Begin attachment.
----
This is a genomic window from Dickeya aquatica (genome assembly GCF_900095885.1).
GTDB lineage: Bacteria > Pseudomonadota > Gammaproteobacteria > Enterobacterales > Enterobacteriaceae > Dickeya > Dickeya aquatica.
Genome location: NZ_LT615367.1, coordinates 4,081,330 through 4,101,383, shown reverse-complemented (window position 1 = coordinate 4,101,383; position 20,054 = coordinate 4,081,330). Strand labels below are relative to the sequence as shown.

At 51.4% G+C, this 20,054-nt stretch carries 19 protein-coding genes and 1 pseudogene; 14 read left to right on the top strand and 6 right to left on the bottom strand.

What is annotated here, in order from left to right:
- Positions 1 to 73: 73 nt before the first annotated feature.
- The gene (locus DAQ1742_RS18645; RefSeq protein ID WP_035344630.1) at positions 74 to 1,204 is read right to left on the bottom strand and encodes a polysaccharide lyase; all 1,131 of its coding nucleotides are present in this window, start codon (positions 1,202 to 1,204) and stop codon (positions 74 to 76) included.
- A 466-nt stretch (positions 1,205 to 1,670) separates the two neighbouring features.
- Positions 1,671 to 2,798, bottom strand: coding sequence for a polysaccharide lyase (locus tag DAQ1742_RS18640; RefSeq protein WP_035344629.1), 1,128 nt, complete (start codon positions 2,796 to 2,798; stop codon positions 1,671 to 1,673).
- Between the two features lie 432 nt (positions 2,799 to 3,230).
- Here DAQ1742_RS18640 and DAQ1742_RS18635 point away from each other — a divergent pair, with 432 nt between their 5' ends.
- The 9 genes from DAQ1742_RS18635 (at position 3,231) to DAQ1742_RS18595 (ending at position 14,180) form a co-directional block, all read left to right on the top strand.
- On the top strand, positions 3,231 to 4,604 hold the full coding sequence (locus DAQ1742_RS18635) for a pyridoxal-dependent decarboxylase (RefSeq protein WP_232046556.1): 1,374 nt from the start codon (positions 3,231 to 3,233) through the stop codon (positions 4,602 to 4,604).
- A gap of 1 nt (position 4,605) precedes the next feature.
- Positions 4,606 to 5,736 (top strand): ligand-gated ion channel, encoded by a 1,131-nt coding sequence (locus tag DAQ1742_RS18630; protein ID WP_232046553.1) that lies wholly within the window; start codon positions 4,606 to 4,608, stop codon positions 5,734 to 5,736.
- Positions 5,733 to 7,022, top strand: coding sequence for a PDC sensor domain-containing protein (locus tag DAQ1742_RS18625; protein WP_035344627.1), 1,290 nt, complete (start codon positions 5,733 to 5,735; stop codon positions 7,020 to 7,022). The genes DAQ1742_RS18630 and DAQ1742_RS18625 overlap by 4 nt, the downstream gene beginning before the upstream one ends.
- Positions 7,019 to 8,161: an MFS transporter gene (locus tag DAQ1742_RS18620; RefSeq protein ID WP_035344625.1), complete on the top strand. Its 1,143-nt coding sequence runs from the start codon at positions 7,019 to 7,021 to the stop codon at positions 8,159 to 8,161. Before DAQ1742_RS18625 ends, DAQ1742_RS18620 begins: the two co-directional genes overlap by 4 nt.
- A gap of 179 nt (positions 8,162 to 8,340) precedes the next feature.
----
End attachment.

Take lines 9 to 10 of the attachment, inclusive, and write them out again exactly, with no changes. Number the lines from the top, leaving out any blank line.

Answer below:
- Positions 1,671 to 2,798, bottom strand: coding sequence for a polysaccharide lyase (locus tag DAQ1742_RS18640; RefSeq protein WP_035344629.1), 1,128 nt, complete (start codon positions 2,796 to 2,798; stop codon positions 1,671 to 1,673).
- Between the two features lie 432 nt (positions 2,799 to 3,230).